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Errors in gastro-enterologic diagnosis

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Conclusions

The specialty of gastro-enterology occupies a wide area in the field of medicine and requires an elaborate background. The proper practice of this specialty demands a peculiarly wide experience in general medicine, a keenly analytical mind, and a willingness to embrace the new, but only when that ‘new’ gives evidence of correlation with all that has gone before. Many men have been induced to enter gastro-enterology who are fitted neither by training nor inclination for the proper performance of its most exacting requirements. Our calling has been cheapened, and a reproach cast upon all those who have long striven to maintain the standards thus ruthlessly degraded.

The application of the X-ray to gastro-intestinal diagnosis has offered peculiarly easy conditions for inefficiency and fraud to creep in, and for ignorance and egotism to usurp the position which properly belongs to those who have raised the standards now overthrown. It has been demonstrated that gastrointestinal roentgenography, unallied with roentgenoscopy, and uninterpreted by comparison with the findings of the amemnesis, the physical exploration and the laboratory analysis, is bound to be full of errors.

The confusion of standards existing today in gastro-enterology should be remedied. A legal definition for a gastro-enterologist should be established by suitable medical legislation, as has been done in several other specialties. The man who desires to assume that title should be compelled to submit evidence of his fitness to a competent board. Long practice in general medicine, close association with clinical gastro-enterology in a properly conducted clinic, with post-graduate work supervised by competent authorities — these should be the least of the pre-requisites for registration as a specializing gastroenterologist. Until such a standard has been legally established confusion will continue to reign, and gastro-intestinal diagnosis will continue to present the contradictions and confusions which it has been the intention of this paper to present for criticism and correction.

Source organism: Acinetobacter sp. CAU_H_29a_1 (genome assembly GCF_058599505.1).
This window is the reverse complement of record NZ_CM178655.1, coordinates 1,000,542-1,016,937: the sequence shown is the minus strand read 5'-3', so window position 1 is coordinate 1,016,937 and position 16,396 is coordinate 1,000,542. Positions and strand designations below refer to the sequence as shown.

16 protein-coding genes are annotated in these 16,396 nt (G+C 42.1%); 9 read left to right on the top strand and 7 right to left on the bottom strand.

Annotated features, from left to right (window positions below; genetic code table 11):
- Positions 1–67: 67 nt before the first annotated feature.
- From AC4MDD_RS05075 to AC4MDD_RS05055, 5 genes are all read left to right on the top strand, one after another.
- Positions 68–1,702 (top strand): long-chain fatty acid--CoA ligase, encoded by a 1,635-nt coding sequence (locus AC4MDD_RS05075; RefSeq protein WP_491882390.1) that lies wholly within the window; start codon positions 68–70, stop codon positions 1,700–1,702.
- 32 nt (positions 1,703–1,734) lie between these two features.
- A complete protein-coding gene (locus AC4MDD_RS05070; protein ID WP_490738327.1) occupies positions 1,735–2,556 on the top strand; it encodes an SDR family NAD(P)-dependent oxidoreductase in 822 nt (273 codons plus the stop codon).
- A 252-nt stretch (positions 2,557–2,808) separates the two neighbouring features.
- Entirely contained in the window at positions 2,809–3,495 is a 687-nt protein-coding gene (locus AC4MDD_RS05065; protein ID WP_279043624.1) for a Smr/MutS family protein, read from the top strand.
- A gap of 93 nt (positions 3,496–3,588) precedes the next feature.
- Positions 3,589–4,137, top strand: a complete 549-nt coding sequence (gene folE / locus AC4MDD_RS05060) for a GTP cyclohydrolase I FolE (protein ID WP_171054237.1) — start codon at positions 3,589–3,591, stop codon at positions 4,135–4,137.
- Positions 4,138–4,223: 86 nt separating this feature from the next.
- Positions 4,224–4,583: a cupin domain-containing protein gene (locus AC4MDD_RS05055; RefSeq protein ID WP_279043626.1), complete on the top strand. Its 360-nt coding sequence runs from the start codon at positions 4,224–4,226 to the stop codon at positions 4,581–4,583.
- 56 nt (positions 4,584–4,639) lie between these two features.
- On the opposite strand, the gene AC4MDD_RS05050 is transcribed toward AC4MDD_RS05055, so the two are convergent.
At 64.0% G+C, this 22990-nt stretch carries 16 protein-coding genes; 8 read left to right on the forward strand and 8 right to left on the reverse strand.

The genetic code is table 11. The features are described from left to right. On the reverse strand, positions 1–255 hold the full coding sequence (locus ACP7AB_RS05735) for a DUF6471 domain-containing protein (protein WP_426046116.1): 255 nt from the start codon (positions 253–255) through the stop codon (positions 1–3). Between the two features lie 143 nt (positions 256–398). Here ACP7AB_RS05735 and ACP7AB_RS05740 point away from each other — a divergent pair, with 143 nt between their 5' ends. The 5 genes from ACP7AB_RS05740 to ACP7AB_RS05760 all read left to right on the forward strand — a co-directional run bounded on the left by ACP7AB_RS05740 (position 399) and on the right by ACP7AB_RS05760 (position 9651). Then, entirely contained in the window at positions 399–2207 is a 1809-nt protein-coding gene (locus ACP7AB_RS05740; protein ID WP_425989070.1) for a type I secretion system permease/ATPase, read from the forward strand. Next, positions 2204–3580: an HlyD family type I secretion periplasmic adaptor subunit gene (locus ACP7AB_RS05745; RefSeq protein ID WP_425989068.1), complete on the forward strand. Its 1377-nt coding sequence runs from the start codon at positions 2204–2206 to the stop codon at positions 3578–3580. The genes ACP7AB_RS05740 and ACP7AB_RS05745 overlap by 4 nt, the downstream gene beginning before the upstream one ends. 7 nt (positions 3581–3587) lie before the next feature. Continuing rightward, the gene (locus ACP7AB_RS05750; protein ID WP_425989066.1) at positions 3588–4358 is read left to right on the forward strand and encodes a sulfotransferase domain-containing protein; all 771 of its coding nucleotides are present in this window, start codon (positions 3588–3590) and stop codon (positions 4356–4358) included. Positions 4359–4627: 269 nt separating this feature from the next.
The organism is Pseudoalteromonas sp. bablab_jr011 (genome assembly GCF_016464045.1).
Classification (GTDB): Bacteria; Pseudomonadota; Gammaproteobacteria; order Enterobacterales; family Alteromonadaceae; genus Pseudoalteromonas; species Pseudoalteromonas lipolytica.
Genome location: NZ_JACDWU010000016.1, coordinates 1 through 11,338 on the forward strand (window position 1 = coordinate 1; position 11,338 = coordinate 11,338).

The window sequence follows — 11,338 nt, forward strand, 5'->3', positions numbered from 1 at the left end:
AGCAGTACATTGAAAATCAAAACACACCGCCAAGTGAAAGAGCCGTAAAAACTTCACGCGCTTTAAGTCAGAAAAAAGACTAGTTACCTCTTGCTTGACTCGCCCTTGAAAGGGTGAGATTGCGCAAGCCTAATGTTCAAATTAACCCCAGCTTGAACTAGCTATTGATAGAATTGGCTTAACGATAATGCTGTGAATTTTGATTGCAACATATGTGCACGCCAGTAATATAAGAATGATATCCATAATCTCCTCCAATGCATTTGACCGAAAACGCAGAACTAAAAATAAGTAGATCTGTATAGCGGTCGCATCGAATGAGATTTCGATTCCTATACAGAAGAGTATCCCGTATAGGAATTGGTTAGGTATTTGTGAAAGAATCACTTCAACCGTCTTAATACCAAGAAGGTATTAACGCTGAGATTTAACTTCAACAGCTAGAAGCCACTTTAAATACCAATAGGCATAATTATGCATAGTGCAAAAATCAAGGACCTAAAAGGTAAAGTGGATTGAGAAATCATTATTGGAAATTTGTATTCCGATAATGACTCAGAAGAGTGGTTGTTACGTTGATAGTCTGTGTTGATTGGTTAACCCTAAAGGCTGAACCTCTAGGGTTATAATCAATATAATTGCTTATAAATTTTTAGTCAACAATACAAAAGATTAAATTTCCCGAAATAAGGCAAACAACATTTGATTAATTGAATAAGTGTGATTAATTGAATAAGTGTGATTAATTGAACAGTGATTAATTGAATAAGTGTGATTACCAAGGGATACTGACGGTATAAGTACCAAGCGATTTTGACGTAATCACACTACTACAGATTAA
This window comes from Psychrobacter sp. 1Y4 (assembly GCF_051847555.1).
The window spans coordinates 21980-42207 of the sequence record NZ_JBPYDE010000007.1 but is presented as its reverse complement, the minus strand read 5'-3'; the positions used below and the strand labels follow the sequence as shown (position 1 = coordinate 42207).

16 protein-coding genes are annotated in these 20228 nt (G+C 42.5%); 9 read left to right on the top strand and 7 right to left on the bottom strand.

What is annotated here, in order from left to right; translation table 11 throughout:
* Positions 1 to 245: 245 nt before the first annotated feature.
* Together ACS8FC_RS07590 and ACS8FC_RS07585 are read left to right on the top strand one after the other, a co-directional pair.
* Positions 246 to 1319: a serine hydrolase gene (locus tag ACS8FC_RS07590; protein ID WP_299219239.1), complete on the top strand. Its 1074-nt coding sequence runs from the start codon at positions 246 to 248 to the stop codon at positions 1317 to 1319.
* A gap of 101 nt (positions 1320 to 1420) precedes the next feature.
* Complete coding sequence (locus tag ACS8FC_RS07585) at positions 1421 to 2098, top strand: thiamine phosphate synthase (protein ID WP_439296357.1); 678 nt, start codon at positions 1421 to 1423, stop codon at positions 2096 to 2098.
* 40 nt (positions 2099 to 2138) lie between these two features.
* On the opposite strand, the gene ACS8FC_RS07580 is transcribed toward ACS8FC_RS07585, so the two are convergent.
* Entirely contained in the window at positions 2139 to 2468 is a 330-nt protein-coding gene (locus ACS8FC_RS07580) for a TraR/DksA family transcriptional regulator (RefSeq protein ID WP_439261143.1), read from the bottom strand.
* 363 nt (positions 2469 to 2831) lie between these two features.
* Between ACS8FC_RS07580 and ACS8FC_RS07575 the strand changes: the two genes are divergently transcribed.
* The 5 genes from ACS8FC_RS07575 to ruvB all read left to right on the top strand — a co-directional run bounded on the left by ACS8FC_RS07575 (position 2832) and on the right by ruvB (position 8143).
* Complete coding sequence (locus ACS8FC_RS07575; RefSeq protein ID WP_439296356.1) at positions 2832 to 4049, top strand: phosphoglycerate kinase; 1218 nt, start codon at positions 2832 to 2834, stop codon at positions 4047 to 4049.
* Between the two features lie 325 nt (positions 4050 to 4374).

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References

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Golob, M. Errors in gastro-enterologic diagnosis. American Journal of Digestive Diseases and Nutrition 4, 512–516 (1937). https://doi.org/10.1007/BF02999970

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Keywords

  • Duodenal Ulcer
  • Gall Bladder
  • Biliary Drainage
  • Gall Bladder Disease
  • Barium Meal